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Focus groups are a flexible research tool that allow for a thorough exploration of an issue. They are great for clarifying survey results, generating ideas, getting a fresh perspective and interpreting facts.

If you’ve been putting off focus groups because you don’t have the time or don’t think they’re necessary, think again.

Here are five reasons to give them a try:


The group dynamic sparks conversation

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Participants not only reply to questions posed by the moderator, but also respond to each other—agree, disagree, clarify, add ideas, correct and expand. The collaborative environment lets employees:

  • Add their own perspectives.
  • Play devil’s advocate.
  • Build on concepts and ideas.
  • Set the record straight and correct fallacies.


Interactive exercises support out-of-the-box thinking

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Most employees have spent too much time in boring meetings and, as a result, they may be jaded and resistant. Liven up your focus group by adding an exercise game. Consider one of these activities to energize the room and get the creative juices flowing:

  • Drawing
    Ask employees to draw a picture of a daily work challenge or a desired goal. The illustrations will provide a clear picture of the problem, such as missing tools, steps or knowledge.
  • Scenarios
    Use this tactic when employees are reluctant to criticize. Participants are more willing to offer advice on solving an issue when it’s a fictional situation.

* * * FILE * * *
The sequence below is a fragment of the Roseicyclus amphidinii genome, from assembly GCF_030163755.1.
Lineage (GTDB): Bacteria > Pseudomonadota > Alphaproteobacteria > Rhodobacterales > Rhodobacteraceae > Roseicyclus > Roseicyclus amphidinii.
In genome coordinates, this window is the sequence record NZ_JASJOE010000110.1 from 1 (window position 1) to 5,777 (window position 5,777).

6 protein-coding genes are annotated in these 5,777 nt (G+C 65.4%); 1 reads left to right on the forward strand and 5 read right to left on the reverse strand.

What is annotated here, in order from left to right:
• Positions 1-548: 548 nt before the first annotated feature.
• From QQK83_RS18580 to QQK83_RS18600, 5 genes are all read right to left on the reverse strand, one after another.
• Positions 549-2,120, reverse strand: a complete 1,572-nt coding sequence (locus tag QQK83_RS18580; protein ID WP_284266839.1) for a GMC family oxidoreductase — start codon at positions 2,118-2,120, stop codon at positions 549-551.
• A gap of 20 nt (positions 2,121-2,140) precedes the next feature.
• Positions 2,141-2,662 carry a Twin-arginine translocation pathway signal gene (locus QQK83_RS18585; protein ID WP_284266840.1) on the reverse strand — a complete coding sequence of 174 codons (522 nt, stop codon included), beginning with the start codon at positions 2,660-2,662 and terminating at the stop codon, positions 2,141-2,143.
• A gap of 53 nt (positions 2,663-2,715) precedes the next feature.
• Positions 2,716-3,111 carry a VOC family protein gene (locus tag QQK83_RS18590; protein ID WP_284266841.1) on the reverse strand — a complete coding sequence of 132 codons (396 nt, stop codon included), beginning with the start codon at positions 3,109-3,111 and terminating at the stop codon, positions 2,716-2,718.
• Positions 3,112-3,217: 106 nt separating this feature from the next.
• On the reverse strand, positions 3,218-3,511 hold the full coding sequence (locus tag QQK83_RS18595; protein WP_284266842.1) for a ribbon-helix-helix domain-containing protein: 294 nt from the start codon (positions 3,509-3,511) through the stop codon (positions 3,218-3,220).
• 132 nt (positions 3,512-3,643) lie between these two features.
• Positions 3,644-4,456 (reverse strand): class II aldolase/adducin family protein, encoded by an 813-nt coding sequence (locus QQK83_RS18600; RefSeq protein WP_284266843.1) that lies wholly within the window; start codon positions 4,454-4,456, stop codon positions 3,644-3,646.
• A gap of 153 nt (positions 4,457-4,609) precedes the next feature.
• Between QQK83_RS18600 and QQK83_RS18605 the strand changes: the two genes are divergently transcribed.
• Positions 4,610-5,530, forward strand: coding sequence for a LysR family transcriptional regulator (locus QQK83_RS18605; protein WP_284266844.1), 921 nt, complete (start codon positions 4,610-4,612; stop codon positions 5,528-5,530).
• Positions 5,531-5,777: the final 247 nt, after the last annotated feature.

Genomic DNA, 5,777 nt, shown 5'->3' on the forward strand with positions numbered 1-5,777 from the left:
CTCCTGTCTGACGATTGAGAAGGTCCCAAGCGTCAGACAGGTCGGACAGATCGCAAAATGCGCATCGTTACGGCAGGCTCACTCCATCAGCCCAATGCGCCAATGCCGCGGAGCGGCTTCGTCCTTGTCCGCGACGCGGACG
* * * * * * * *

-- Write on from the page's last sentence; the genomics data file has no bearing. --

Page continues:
• Sorting/listing/arranging
    Instruct employees to sort a series of words, pictures or ideas into categories. This hands-on activity is a fun way to get participants focused by asking them to solve a challenge.

For more ideas on interactivity, download our Smart guide, 7 exercises to increase participation in your next focus group.


The efficiency of a one-stop shop saves time and money

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You don’t need to run a focus group at every location in the company. Since this method of research is designed to produce insights instead of numerical data, your objective is not to obtain feedback from every single employee. Instead, invite a diverse group of participants from multiple sites, departments and regions within your organization.


Virtual sessions enable participation from anywhere

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While face-to-face sessions remain the gold standard, virtual or web-based focus groups are also a smart choice. Engage your digital audience by using the great features of most web-conferencing software: visuals/slides, real-time polls and live chats.



A little planning is all you need to be successful

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As a moderator, you need to be mindful of the time and your objectives. It’s important to be assertive without interrupting the conversational flow. Here are some tips on how to keep the session on track:

  • Regularly refer to the discussion guide or presentation.
  • Allow tangents and detours, but bring the discussion back to the main topic.
  • Diplomatically interrupt those who speak too long.
  • Ease tension with a joke and redirect the conversation.
  • Keep your eye on the quiet participants and see if you can solicit responses from them as well.

Want to learn more? Buy the book, How to conduct employee focus groups